There’s a common assumption that buying a domain name grants lifetime ownership. In truth, the word ‘buy’ is used rather confusingly throughout our industry. Domain names are leased for a period of one to ten years, and they can be surrendered at the end of each agreed time period. Nobody can take a domain off you if you want to keep it, but ownership will eventually expire if it’s not periodically renewed. This gives other people an opportunity to buy expired domains, rather than leaving them languishing in cyberspace where they’re no use to anyone.
As we explained earlier on in this article, allowing a domain name to expire is inadvisable if you want to maintain your online presence. However, websites may cease to be of value to their owners for a number of reasons:
(a) The company rebrands and no longer needs its original address.
(b) The company goes out of business or is taken over.
(c) A change in focus means other domain names become more relevant or valuable.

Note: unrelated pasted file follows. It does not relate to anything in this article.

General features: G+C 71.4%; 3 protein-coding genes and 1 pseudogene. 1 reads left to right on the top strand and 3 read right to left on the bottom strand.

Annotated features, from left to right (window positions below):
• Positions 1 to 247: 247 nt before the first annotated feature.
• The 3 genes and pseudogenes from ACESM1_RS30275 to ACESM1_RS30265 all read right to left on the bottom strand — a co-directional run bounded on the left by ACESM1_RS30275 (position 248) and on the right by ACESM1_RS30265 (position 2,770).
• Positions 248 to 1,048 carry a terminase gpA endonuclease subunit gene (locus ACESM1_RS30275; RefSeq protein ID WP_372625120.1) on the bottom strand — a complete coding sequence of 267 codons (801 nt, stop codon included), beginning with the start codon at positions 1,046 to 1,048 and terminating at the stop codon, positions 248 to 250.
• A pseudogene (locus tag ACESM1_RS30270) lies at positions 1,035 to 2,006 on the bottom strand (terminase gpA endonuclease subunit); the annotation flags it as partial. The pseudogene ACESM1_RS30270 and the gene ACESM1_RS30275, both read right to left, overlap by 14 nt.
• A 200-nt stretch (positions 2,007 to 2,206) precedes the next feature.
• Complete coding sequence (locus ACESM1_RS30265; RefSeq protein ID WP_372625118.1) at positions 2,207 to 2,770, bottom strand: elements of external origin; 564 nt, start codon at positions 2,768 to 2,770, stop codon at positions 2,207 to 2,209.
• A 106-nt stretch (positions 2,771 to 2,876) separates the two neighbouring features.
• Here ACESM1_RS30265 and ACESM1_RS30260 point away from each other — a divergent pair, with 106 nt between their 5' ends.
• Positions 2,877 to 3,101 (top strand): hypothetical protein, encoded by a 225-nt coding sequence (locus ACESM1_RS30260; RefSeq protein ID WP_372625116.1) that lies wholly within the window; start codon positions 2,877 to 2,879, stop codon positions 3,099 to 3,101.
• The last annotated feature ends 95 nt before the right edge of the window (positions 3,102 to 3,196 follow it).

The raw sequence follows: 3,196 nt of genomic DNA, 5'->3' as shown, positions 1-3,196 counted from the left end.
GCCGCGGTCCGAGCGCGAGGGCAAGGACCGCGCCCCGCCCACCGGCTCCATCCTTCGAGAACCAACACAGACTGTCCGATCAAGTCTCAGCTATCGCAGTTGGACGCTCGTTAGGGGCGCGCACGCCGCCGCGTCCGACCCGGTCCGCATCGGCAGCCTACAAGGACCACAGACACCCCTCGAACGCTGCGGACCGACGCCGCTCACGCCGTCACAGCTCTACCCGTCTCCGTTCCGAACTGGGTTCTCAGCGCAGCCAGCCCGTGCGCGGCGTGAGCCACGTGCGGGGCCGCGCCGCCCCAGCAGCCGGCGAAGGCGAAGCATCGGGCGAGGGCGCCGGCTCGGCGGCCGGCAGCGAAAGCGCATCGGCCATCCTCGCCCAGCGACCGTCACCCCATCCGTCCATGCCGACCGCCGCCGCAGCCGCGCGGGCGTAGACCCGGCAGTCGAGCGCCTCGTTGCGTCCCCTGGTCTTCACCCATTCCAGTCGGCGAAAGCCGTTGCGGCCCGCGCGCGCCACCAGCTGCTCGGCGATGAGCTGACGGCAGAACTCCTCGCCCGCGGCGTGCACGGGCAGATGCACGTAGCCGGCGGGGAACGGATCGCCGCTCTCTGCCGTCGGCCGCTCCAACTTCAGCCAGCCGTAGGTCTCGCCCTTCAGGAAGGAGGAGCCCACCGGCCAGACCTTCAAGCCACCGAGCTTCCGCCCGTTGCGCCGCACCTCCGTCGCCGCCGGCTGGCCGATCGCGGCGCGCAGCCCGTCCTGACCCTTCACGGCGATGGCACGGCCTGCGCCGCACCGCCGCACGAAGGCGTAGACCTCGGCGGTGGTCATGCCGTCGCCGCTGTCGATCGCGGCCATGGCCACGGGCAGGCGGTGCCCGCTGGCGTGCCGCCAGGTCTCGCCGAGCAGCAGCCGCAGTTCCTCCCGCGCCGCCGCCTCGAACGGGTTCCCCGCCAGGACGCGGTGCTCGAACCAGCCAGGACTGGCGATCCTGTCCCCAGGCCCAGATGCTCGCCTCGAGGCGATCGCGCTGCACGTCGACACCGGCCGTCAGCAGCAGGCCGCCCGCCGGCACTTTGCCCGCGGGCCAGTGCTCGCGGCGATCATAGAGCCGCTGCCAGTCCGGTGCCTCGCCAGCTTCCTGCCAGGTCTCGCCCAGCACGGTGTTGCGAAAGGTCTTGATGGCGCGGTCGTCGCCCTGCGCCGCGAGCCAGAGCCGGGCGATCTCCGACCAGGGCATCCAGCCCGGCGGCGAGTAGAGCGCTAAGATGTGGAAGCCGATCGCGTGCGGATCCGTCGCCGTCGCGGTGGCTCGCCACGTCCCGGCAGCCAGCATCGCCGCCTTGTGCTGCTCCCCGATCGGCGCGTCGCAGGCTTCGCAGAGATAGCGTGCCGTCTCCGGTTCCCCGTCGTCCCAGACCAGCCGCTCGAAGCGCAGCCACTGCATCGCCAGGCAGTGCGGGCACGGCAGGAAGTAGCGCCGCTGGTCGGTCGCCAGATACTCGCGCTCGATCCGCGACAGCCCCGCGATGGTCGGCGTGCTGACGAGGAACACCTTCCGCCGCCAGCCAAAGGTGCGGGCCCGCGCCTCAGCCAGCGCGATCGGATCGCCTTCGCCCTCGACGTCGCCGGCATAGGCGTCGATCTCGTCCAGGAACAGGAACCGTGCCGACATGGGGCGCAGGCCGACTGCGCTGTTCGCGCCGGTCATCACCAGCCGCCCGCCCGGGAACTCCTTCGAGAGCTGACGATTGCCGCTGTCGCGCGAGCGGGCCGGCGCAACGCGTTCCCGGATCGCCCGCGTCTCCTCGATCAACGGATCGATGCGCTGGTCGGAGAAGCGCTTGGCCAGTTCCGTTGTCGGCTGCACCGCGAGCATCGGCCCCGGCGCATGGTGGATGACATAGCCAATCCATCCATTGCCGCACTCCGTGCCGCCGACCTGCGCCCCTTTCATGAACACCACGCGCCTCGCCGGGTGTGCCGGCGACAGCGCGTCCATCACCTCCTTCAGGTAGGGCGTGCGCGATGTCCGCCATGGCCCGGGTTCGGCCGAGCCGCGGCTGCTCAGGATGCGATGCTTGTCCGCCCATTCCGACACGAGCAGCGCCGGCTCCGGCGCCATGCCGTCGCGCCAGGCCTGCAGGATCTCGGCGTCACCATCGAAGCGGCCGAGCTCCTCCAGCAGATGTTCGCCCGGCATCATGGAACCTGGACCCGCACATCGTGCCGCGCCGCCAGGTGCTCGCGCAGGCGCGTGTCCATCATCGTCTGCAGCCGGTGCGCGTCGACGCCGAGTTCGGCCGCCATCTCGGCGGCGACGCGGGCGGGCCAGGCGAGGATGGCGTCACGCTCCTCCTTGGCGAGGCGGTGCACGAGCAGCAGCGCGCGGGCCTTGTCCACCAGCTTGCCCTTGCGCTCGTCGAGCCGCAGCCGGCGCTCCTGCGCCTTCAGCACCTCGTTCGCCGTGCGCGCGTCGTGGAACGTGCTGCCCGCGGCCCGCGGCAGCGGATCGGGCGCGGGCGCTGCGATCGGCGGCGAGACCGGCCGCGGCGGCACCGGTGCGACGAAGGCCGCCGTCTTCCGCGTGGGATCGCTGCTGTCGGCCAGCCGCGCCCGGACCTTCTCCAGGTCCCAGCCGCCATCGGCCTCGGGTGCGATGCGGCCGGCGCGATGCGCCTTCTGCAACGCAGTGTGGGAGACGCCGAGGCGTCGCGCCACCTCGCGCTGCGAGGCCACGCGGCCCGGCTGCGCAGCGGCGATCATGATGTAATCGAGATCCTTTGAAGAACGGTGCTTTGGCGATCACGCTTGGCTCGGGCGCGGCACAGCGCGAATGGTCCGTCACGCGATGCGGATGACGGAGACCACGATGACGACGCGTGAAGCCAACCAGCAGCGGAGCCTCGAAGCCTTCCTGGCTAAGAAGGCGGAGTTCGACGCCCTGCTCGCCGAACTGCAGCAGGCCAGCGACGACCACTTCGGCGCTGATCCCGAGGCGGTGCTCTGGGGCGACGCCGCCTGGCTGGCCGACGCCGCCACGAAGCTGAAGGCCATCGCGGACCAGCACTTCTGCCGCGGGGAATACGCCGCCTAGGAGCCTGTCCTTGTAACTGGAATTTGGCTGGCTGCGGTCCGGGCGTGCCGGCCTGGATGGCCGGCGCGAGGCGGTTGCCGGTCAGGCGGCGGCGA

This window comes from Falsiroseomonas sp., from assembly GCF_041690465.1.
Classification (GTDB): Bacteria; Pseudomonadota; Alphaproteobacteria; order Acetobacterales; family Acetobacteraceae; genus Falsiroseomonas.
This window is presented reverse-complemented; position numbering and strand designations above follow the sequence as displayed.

(d) New TLDs are launched that suit a particular industry, product or geographic location.
At UK2, we’re keen to take the stress out of managing your web domains. Auto-renewal is selected by default to ensure continuity of service, but it can be turned off by logging into your account and editing the Renewal settings in the Account section of this portal. We’ll also keep relevant registry agencies (such as Nominet for .uk web domains) informed about what’s happening. This prevents their automated system of notifications and suspensions kicking in, which would typically involve five stages:
(i) A notification prior to the domain’s expiry date – the anniversary of its registration or last renewal.
(ii) A 30-day grace period, during which time the site remains publicly visible. After 23 days, a warning will be sent out about impending suspension.
(iii) Suspension of web access or email through the domain. Although the site will be offline, ownership is unaffected for another 30 days.
(iv) The domain is scheduled for cancellation when 60 days have elapsed. A final reminder is sent 83 days after the expiry date.
(v) Once 90 days have elapsed from the expiry date, the domain name is released back into the open market. Its original owner can re-purchase it, but they will be competing against anyone looking to buy expired domains or launch a new site.